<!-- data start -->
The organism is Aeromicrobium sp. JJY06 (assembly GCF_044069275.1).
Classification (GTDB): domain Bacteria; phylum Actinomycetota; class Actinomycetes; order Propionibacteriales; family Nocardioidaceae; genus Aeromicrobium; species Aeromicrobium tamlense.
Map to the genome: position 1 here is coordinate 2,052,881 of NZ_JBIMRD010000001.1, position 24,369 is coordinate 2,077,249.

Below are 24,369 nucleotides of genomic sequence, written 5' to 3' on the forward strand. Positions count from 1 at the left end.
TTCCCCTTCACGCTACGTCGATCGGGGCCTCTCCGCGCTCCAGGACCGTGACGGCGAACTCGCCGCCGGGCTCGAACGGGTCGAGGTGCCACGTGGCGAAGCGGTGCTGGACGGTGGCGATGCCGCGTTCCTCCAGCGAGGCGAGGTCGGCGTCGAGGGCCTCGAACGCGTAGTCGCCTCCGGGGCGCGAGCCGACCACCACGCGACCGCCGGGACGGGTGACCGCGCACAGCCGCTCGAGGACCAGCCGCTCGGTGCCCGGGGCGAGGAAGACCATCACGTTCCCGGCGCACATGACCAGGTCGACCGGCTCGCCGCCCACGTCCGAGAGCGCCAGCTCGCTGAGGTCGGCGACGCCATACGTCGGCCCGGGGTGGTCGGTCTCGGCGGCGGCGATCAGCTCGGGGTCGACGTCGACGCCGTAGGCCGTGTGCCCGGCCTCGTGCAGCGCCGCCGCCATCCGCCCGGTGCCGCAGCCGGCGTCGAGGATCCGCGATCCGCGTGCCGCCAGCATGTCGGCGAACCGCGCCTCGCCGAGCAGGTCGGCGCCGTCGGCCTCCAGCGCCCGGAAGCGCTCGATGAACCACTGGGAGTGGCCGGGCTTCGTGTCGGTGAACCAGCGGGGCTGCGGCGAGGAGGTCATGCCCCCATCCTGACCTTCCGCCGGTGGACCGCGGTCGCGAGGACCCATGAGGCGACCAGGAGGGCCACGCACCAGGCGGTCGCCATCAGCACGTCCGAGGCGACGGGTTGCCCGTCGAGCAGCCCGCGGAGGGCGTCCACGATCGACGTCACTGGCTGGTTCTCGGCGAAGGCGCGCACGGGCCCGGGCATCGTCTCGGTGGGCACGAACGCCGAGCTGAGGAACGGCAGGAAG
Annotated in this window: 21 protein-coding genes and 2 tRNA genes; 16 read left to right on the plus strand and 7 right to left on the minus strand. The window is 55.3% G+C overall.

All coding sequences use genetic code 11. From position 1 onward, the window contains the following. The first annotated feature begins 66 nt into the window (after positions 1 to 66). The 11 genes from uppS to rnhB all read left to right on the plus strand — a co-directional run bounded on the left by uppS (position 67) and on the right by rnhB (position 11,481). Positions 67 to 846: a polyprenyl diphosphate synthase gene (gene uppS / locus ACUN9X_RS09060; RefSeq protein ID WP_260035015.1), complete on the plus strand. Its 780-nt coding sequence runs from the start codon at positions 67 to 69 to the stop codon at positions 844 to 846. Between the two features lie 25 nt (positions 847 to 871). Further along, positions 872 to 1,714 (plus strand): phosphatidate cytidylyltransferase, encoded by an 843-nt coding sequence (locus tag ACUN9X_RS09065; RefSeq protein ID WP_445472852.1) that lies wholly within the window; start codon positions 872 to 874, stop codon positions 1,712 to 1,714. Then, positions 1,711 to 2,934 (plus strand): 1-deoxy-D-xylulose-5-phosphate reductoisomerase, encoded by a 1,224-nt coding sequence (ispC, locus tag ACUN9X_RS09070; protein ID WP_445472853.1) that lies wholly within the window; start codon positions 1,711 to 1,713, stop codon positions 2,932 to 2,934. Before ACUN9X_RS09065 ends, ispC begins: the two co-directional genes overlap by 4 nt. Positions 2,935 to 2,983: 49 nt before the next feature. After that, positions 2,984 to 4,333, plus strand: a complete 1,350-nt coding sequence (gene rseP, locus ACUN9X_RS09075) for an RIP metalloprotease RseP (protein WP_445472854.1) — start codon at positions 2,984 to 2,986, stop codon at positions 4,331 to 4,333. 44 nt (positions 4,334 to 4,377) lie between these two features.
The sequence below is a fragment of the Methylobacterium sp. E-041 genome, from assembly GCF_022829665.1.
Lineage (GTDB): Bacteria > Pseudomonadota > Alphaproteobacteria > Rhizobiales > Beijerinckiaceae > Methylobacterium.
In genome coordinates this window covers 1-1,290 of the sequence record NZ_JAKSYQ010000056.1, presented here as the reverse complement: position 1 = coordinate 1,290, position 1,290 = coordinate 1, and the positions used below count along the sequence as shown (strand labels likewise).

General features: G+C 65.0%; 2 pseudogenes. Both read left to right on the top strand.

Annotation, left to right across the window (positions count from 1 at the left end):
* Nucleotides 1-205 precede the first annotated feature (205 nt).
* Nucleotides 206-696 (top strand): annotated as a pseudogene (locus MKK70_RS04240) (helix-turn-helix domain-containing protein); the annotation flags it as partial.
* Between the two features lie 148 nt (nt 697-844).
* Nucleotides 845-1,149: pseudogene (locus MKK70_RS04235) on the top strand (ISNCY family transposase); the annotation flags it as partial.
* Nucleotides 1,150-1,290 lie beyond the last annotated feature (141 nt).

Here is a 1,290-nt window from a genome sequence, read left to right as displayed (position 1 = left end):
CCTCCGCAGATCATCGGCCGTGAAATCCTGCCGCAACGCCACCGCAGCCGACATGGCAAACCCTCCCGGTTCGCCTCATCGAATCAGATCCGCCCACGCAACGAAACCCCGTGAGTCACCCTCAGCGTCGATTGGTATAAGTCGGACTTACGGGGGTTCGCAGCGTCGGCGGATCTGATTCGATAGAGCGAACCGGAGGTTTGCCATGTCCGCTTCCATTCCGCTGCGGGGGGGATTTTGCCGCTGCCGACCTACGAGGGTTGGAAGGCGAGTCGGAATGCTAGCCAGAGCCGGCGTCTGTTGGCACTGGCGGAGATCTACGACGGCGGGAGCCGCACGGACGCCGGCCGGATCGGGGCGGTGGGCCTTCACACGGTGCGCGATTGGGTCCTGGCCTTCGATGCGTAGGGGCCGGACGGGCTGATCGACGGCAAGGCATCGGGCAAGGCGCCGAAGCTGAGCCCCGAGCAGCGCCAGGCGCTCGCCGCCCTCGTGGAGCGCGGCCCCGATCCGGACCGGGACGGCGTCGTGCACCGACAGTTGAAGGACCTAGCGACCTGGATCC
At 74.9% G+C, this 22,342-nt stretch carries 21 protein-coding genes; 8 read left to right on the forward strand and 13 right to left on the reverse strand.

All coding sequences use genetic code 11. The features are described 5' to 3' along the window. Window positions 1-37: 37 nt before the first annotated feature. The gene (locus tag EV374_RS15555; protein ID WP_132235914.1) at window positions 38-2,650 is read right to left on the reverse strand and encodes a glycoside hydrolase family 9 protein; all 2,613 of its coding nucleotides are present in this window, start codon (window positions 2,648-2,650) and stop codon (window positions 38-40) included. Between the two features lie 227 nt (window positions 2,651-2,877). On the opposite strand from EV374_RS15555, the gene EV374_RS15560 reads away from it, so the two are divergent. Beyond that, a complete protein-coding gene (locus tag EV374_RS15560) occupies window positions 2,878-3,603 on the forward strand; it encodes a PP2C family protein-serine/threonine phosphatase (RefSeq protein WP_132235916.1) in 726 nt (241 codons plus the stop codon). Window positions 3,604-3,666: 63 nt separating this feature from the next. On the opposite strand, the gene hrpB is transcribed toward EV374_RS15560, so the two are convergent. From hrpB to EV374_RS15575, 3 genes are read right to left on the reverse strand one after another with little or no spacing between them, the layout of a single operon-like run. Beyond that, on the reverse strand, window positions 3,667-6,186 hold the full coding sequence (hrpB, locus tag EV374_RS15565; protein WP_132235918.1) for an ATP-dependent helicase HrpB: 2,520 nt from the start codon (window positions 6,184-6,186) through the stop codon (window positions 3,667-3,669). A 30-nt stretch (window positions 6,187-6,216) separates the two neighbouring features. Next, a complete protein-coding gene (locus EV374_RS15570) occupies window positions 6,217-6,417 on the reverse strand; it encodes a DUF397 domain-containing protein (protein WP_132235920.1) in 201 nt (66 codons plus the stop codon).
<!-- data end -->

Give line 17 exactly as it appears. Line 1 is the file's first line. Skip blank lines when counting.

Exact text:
* Nucleotides 1,150-1,290 lie beyond the last annotated feature (141 nt).